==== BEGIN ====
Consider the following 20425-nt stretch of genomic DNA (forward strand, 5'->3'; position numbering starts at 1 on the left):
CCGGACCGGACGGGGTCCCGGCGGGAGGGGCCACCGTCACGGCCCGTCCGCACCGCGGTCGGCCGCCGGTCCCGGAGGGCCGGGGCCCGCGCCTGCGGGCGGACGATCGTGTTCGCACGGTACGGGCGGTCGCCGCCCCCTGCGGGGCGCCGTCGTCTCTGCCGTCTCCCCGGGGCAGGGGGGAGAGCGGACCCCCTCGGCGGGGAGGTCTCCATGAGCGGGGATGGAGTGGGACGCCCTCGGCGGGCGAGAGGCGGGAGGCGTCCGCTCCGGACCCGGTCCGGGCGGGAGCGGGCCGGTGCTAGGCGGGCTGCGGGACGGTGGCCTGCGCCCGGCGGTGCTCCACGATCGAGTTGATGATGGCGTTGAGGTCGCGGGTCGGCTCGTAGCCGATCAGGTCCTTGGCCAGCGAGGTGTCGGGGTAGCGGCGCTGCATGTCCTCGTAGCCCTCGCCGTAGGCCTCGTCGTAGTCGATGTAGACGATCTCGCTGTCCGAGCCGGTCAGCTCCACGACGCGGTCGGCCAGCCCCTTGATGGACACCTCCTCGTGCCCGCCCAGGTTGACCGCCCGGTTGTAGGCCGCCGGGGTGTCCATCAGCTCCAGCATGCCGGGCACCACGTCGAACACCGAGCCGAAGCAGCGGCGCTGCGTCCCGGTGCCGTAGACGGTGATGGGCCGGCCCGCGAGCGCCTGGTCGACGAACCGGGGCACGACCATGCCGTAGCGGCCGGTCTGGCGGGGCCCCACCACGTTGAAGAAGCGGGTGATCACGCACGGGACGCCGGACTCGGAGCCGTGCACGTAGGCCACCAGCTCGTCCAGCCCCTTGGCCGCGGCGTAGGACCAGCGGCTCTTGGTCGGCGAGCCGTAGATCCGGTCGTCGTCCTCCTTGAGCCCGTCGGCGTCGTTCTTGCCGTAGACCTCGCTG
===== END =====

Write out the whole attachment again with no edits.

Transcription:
Consider the following 20425-nt stretch of genomic DNA (forward strand, 5'->3'; position numbering starts at 1 on the left):
CCGGACCGGACGGGGTCCCGGCGGGAGGGGCCACCGTCACGGCCCGTCCGCACCGCGGTCGGCCGCCGGTCCCGGAGGGCCGGGGCCCGCGCCTGCGGGCGGACGATCGTGTTCGCACGGTACGGGCGGTCGCCGCCCCCTGCGGGGCGCCGTCGTCTCTGCCGTCTCCCCGGGGCAGGGGGGAGAGCGGACCCCCTCGGCGGGGAGGTCTCCATGAGCGGGGATGGAGTGGGACGCCCTCGGCGGGCGAGAGGCGGGAGGCGTCCGCTCCGGACCCGGTCCGGGCGGGAGCGGGCCGGTGCTAGGCGGGCTGCGGGACGGTGGCCTGCGCCCGGCGGTGCTCCACGATCGAGTTGATGATGGCGTTGAGGTCGCGGGTCGGCTCGTAGCCGATCAGGTCCTTGGCCAGCGAGGTGTCGGGGTAGCGGCGCTGCATGTCCTCGTAGCCCTCGCCGTAGGCCTCGTCGTAGTCGATGTAGACGATCTCGCTGTCCGAGCCGGTCAGCTCCACGACGCGGTCGGCCAGCCCCTTGATGGACACCTCCTCGTGCCCGCCCAGGTTGACCGCCCGGTTGTAGGCCGCCGGGGTGTCCATCAGCTCCAGCATGCCGGGCACCACGTCGAACACCGAGCCGAAGCAGCGGCGCTGCGTCCCGGTGCCGTAGACGGTGATGGGCCGGCCCGCGAGCGCCTGGTCGACGAACCGGGGCACGACCATGCCGTAGCGGCCGGTCTGGCGGGGCCCCACCACGTTGAAGAAGCGGGTGATCACGCACGGGACGCCGGACTCGGAGCCGTGCACGTAGGCCACCAGCTCGTCCAGCCCCTTGGCCGCGGCGTAGGACCAGCGGCTCTTGGTCGGCGAGCCGTAGATCCGGTCGTCGTCCTCCTTGAGCCCGTCGGCGTCGTTCTTGCCGTAGACCTCGCTG